‘Respect others, love yours’: Welcoming world religions


At the age of 13, when Vedad Hadzikadunic and his family immigrated to the United States from Bosnia in order to escape the atrocities of war, they first found a home in Houston, Texas. Soon after, they moved to Bowling Green, Kentucky.

For Muslim refugees, settling in a rural area in the Bible belt of America can present challenges; however, not only did Bowling Green embrace the refugee community, but Hadzikadunic found mentorship, support and lifetime friendship with the pastor of Hillvue Heights Baptist Church, Steve Ayres.

“You know, we’ve shared conversation and we respect each other’s position and we get along, and we want the best for each other,” Ayres said. “Vedad and I are a testimony that you listen and learn from each other instead of just to automatically draw a conclusion about each other.”

Ayres and Hadzikadunic put to rest any beliefs that differing religions cannot coexist closely together by seeing each other as human beings, not just representatives of their religions.

“It’s more about just, you know, just respect,” Hadzikadunic said. “Respect others, love yours.”

Ayres met Hadzikadunic as his defensive line coach at Warren Central High School. Ayres often gave rides to players after practice and eventually took Hadzikadunic to college visits.

Despite their differences, the two have been able to have educational conversations about life as well as religion. To this day, the pair stays in touch and encourages one another.

The pair is just a small piece of Bowling Green’s ability to bring often unlikely people together.

The growth of Bowling Green as a refugee and diverse community began in the 1980’s. Today, according to the 2020 census data, Warren County ranks as one of the most diverse counties in Kentucky and it only continues to grow.

Several churches in Bowling Green, such as Living Hope Baptist Church, have created outreach programs to help refugees start a life.

Benny Stofer, the local impact pastor at Living Hope, points to a passage in Acts in the Bible, as his guide to the role of the church in welcoming refugees to Bowling Green. He says that their job isn’t necessarily to convert people to Christianity, but to help them as human beings.

“[…] I feel a great responsibility to serve them that way,” Stofer said. “Just help them. I mean, all I am is a messenger, all we are messengers […] That’s the focus is to have compassion for people who really have made this tough journey.”

To serve the growing population of immigrants, Living Hope offers several different congregations in which different ethnic groups can worship in their native language. This, in addition to other outreach programs in the community, is an attempt to help refugees connect so that cultures have room to flourish.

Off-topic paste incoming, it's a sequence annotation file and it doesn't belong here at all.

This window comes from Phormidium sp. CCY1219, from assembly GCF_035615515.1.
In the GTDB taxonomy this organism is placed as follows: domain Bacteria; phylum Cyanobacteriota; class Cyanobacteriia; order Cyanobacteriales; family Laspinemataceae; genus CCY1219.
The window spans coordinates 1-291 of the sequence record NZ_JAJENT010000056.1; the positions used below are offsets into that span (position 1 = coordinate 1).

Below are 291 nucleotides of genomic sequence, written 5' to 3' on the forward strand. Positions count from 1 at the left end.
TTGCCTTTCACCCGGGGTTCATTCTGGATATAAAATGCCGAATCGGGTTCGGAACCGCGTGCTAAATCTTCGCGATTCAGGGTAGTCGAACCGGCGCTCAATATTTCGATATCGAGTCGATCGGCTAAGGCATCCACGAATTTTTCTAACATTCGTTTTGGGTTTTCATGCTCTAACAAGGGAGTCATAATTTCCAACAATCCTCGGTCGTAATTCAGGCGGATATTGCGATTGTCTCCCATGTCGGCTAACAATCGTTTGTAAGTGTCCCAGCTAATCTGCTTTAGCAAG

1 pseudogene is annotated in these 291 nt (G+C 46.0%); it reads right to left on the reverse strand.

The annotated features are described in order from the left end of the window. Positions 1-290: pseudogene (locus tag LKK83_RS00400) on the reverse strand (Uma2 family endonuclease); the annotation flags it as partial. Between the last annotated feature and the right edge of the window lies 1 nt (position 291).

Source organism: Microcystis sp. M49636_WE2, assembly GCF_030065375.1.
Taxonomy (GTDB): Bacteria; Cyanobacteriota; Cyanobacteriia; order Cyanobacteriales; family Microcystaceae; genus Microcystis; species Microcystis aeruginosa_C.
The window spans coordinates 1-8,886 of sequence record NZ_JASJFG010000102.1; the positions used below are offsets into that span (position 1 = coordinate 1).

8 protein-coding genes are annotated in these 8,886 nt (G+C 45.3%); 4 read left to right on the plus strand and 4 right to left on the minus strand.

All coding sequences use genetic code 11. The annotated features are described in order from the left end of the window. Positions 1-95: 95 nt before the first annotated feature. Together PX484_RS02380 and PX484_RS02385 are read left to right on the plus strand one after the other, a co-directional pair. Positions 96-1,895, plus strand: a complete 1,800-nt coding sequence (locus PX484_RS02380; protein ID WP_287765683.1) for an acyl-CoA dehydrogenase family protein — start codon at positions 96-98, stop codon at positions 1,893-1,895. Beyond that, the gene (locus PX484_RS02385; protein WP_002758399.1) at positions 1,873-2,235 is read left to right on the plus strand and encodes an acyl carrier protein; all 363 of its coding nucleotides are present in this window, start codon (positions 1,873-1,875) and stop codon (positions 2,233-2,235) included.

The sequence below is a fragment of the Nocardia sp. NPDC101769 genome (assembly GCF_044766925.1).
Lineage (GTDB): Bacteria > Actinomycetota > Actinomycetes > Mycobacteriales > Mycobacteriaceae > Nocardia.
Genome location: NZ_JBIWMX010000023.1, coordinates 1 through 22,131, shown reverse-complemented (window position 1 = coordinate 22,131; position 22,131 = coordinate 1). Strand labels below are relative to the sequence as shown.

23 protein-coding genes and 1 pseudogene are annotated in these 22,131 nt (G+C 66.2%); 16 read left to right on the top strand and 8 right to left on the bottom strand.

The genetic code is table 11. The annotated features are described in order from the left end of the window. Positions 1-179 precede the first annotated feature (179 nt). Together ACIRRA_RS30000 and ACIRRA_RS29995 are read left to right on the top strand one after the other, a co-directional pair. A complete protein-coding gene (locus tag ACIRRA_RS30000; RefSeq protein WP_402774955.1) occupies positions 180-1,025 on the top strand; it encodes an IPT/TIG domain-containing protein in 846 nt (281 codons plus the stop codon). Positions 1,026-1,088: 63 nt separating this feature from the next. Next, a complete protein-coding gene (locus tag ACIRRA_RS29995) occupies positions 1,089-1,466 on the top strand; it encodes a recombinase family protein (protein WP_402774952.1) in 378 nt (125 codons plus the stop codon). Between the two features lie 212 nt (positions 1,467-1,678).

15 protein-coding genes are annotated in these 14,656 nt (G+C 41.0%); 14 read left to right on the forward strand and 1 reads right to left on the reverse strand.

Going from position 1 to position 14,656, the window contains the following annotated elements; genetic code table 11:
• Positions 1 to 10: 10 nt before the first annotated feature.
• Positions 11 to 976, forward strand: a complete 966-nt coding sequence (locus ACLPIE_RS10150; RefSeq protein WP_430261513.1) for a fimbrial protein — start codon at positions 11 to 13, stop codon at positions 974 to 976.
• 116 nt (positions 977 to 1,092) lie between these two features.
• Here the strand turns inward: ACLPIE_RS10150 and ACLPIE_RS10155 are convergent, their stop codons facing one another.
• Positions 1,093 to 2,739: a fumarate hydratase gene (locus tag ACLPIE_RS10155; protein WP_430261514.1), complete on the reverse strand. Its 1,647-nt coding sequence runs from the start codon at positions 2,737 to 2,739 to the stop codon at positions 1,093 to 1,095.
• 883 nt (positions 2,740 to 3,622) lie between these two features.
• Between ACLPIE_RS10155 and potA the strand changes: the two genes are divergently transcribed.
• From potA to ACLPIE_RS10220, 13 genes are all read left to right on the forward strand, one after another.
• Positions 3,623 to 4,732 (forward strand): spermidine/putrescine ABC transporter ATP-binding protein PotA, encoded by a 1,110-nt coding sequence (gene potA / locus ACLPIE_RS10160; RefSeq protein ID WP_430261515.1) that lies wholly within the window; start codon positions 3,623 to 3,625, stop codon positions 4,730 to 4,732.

Approximately 76% of adults in Kentucky are Christian with less than 1% being Muslim, according to Pew Research Center. In 2020, 0.6% of the population in Warren County practiced Islam, according to the Association of Religion Data Archives.

Imam Sedin Agic immigrated to the United States from Bosnia in 2007 after accepting the Imam position at the Bowling Green Islamic Center.

In the Islamic faith, the holy month of Ramadan honors the creation of the Quran, the holy book of Islam. During this month, strict fasting is observed from sunup to sun down. When the fast is broken outside of the restricted times, it is called Iftar.

Agic sees this as an opportunity to bring muslims of all nationalities together.

“We try to share some days like by communities if you want like to make your food; let’s say, Bosnians one day, let’s say Pakistani one day, Turkish people one day, the American people one day and Middle East one day,” Agic said, “Then you know, you’re trying everything. It’s fun. You’re together. We have a couple hundred people in one place.”

The Bowling Green mosque is no stranger to diversity and community. Since opening in 2005, the mosque hosts over 27 different nationalities. Similar to Living Hope, the Islamic Center also has services in different languages.

Much like Ayres and Stofer, Agic believes religion connects people of all backgrounds. He believes sharing cultures and experiences creates opportunities to grow as a community.

“God created us to be together,” Agic said. “It gives you relief and it’s good you’re not alone.”

Beyond community within different religious groups, sharing religion can help people have a stronger grasp on the world and creates appreciation.

“People have brought opportunity to Bowling Green through us having a diverse community so I think we’re richer for it,” Ayres said. “It’s challenged us all; it’s allowed us to be more global. It’s allowed us to have a deeper perspective of people all throughout the world.”

Sports editor Molly St. Clair can be reached at [email protected].